Some of the most talented youth basketball players in the country gathered in Orlando last weekend for the AAU World Championships, and a team made up of youngsters from Glynn and McIntosh counties bested them all.

In just the second year of the program’s existence, the Glynn County Tigers won the 8th Grade Division II World Championship, capping off an undefeated run with a 17-point victory over Team HUSL (S.C.) in the title game Tuesday.

Gregory Peacock led the team with 15 points in the championship, Jayden Ellis added 14 points and four made 3s, Hezekiah Kent chipped in 10 points, and Derrick Irons III had eight points as well.

But the entirety of the 10-man roster — which includes Nehemiah West, Craig Battle, Jeremiah Barlow, Jaylen Dallas, Derwin Creighton Jr., and Maurice Quarterman Jr. — played a part in a summer run that’s seen the Glynn County Tigers pile up wins.

“I feel like we have the best talent in southeast Georgia,” said Tigers coach John Littles Jr. “With us combining McIntosh and Brunswick, I’ve got a good group of guards; we’re fast, we’re quick, we’re athletic. They listen, they learn fast…

“We had a couple players get hurt, and one stopped playing for one part of the summer, and the team was still clicking and we were still winning.”

After winning an AAU event in Atlanta to qualify for the World Championships, the Tigers rode the momentum to Orlando, where they met teams from all around the country in pursuit of the world crown.

Pool play in the tournament began this past Saturday with the Glynn County Tigers edging the 24/7 Jr. Ballers (S.C.) 61-54 in the afternoon before handling Rocky Mountain Elite (Mon.) 68-31 a few hours later.

The Tigers wrapped up pool play in the early afternoon Sunday with a 47-41 victory over Penny Ball Academy Red (Fla.), and with the next game not until 10 a.m. Monday, the players got an opportunity to enjoy themselves away from the court.

The team was treated to a meal at a hibachi steakhouse and relaxed by the hotel pool, but the primary goal was never far from the forefront of the collective conscious.

“They knew the kind of mission we were on,” said coach Bruce Roberts. “We were down there to have fun, but the kids knew they were on a different mission.”

Glynn County rolled past World of Hoops (Fla.) 70-56 in its first contest of bracket play before running into its toughest matchup of the tournament in a big, tough Illinois Flight 2025 team out of Chicago.

While Illinois Flight 2025 preferred to play at a slower, more methodical pace to take advantage of its size, the Tigers want to get out and run.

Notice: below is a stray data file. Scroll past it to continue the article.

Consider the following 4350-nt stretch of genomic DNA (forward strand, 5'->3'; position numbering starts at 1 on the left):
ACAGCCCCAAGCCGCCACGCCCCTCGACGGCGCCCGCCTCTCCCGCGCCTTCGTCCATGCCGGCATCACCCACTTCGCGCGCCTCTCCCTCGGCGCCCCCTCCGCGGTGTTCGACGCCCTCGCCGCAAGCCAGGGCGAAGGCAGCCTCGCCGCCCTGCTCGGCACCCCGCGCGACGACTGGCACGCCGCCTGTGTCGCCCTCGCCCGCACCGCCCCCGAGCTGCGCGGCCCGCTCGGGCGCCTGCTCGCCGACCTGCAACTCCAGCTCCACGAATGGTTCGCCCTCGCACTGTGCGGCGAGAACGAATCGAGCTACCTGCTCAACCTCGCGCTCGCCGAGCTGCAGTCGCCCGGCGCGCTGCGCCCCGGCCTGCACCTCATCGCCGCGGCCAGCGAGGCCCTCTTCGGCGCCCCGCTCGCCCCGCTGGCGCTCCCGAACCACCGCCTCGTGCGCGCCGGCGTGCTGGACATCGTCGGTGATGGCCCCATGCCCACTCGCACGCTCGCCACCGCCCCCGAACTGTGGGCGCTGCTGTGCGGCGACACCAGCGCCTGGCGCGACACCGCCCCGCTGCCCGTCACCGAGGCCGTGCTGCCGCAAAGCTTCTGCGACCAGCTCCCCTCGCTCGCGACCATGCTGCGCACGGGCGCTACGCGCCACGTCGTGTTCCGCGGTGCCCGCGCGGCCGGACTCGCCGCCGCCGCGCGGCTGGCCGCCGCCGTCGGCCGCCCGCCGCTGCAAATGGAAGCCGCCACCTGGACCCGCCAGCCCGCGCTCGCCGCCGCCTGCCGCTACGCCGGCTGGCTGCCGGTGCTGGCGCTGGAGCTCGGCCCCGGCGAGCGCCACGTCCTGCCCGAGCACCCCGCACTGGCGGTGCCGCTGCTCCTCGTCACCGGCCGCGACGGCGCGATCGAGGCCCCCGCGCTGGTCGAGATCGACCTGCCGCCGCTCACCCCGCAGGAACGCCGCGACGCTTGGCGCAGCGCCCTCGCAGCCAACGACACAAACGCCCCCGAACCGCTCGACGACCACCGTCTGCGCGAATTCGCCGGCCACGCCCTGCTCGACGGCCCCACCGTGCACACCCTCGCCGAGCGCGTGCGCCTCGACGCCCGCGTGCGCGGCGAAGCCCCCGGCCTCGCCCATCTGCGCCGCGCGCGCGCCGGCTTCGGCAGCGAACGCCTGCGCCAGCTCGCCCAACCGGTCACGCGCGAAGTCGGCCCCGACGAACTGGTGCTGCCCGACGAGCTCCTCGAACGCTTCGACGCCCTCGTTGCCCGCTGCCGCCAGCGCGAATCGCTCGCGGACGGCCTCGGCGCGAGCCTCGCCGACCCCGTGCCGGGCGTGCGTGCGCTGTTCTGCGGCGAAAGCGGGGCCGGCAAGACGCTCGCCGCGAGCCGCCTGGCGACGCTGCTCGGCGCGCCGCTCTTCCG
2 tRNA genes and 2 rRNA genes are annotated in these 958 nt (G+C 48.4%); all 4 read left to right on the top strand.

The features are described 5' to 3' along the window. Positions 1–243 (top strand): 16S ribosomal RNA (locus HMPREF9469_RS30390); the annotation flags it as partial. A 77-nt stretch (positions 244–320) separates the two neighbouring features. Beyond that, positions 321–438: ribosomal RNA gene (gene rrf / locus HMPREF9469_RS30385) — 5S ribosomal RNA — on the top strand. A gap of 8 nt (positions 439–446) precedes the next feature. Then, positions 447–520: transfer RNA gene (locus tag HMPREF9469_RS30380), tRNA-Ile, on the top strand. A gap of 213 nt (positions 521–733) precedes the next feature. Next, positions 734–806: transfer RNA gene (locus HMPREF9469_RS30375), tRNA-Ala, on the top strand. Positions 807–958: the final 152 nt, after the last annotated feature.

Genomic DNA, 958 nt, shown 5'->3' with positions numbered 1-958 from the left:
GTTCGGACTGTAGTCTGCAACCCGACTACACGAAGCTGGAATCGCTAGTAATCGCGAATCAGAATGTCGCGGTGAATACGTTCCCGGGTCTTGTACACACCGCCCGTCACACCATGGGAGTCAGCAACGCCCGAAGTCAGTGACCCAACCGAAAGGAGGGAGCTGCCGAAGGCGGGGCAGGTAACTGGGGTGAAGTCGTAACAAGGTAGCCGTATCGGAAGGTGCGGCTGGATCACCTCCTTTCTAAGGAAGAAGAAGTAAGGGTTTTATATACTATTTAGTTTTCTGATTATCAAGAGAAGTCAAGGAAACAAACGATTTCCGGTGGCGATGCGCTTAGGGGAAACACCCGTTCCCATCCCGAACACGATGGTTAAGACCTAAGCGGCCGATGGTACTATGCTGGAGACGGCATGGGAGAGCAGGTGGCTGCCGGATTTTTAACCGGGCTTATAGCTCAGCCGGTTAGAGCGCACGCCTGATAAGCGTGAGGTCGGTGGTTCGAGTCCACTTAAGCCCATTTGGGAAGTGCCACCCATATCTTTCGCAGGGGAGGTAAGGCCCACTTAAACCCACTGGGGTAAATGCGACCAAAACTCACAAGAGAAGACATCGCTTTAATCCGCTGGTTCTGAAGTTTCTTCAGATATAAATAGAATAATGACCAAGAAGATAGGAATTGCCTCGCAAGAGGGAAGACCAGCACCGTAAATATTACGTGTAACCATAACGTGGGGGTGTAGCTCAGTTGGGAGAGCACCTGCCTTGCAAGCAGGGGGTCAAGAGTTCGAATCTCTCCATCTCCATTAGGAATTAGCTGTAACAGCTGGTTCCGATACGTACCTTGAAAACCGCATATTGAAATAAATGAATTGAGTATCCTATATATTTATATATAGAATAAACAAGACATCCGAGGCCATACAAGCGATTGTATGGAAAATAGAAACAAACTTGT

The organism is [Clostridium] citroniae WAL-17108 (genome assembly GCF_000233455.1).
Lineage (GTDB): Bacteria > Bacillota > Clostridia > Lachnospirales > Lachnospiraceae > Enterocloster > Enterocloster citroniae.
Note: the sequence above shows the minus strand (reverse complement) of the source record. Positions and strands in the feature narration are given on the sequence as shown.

But that’s not the only way the Tigers can play. The versatility and adaptability of the roster gave the team the ability to roll with the favorable matchups.

“We do a lot of adjustments,” Roberts said. “According to what team I’m playing, I may go one big and four guards. If a team has two bigs, I’ll go with two bigs and three guards.”

Adjustments don’t just require tactical foresight though. Players have to be willing to play different roles in different games. It can be difficult for professionals to reckon with starting one game and coming off the bench the next, let alone middle schoolers on the AAU circuit, which has a tenuous reputation as a “me first” environment.

Not that it was an issue for the Tigers.

“That means a lot, especially at their age,” Littles said. “We’ve got most kids going to ninth grade, they’re turning 14, 15 years old. It shows character. Everybody put their pride aside. There were no superstars on the team; everybody played a good role on the team.”

Glynn County beat Illinois Flight 2025 63-61 to advance to the final day of the tournament, and after benefiting from a forfeit to move to the title game, the Tigers finished their hunt.

Although the summer is coming to an end, this is just the beginning for the Glynn County Tigers program. The nonprofit organization seeks to engage the community’s youth in a variety of sports.

The Tigers’ basketball team hopes its World Championship will encourage more sponsors to donate to the program in the future to help fund trips, meals, etc.

“It just amazes me that we won the World Championship in Division II,” Littles said. “I don’t have anything but high expectations for next year.”

Those interested can contact Littles at 912-258-2857 or

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The family of former Glynn County Police Chief Carl Alexander received the Alfred W. Jones Award at the Golden Isles Chamber of Commerce’s annual dinner Thursday at the Jekyll Island Convention Center.

As the cutting chain churns its way up the path to separate the sixth section from the shipwrecked Golden Ray in the St. Simons Sound, folks might reasonably expect salvors to wrap up this latest operation by month’s end.

Carl Alexander, Glynn County Police chief from 1987 to 2002, was posthumously named the recipient of the Alfred W. Jones Award at the Golden Isles Chamber of Commerce’s annual dinner Thursday at the Jekyll Island Convention Center.